Specific impulse sea level: 265 s.
Burn time: 161 s.
First Launch: 1959.
Number: 65 .

More... - Chronology...


Associated Countries
See also
Associated Launch Vehicles
  • Nova NASA American heavy-lift orbital launch vehicle. The Nova vehicle most often illustrated in the popular press and histories. As in other early concepts, this NASA design of 1959/1960 used F-1 engine in both first and second stages. Resulting performance and total liftoff mass was equivalent to later Saturn V. More...
  • Nova B American heavy-lift orbital launch vehicle. Convair/Ehricke Nova design using standard tank/engine modules of 4.9 m diameter in both first and second stages; 6 F-1 engine/modules in first stage, 6 J-2 engine/modules in second stage. More...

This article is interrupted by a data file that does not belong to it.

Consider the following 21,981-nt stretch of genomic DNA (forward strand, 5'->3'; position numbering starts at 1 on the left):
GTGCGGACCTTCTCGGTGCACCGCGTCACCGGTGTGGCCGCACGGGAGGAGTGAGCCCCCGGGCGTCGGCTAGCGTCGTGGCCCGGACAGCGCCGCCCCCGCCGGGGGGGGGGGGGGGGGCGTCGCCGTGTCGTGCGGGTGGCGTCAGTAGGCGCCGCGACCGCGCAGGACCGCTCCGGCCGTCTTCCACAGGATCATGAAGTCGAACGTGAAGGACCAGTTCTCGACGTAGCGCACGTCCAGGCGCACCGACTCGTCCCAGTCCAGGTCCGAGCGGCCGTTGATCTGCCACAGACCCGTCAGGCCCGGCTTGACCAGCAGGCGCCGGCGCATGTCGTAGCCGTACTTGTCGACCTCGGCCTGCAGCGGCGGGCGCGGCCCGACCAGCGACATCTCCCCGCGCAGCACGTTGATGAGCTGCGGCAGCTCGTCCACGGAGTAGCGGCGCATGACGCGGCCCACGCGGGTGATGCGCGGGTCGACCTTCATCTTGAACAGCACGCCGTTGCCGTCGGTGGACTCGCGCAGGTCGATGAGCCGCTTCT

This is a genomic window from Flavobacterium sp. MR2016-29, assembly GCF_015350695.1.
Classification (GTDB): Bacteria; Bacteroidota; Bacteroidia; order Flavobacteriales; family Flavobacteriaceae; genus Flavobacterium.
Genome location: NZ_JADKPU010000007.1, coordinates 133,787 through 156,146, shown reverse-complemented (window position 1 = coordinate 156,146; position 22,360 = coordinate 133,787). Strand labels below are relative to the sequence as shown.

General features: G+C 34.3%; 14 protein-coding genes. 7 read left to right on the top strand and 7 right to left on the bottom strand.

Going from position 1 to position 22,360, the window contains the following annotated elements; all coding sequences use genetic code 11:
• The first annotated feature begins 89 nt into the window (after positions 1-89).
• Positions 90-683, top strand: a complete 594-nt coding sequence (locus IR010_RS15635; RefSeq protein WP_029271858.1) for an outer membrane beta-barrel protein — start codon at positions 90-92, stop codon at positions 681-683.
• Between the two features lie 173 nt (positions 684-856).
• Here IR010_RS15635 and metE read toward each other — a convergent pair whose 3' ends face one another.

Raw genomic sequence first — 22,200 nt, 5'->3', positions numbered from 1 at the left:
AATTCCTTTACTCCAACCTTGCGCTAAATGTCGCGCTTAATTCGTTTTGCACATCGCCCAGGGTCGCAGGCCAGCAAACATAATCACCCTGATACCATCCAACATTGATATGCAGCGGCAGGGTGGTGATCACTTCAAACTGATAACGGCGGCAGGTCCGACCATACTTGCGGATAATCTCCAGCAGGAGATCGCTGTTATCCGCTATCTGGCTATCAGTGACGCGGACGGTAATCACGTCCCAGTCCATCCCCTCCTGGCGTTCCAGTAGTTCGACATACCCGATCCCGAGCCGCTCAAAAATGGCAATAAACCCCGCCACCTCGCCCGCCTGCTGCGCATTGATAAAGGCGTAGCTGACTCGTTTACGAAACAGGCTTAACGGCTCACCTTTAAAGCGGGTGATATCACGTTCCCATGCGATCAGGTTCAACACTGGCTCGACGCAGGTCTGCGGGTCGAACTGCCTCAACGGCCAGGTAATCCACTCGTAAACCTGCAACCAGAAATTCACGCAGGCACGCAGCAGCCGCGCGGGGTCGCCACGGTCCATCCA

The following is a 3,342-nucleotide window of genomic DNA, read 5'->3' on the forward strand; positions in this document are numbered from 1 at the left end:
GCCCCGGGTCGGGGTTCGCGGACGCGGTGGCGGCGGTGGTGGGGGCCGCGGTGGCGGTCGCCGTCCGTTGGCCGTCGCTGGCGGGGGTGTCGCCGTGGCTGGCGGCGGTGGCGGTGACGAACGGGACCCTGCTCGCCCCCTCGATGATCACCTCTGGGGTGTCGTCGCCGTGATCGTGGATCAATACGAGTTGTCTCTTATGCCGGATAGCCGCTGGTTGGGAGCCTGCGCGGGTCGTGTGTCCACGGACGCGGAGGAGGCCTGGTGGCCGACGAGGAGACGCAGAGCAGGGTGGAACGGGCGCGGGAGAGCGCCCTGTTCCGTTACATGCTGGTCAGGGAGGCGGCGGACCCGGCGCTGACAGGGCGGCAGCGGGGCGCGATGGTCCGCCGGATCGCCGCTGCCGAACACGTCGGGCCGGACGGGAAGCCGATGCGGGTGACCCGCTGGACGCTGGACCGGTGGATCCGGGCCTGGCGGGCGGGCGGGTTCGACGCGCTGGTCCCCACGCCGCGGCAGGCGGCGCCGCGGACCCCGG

• Nova C American nuclear orbital launch vehicle. General Dynamics Nova vehicle using Nova A as first two stages, nuclear spacecraft with jettisonable tanks as upper stage. More...
  • Nova 8L Mod American heavy-lift orbital launch vehicle. NASA Nova concept where first two stages use short Nova building blocks with 2 F-1's in each block. Four used in stage 1, one in stage 2. Typical of early Nova designs with F-1's in both first and second stages. More...
  • Nova D American nuclear orbital launch vehicle. General Dynamics Nova vehicle using Nova B as first two stages, nuclear spacecraft with jettisonable tanks as upper stage. More...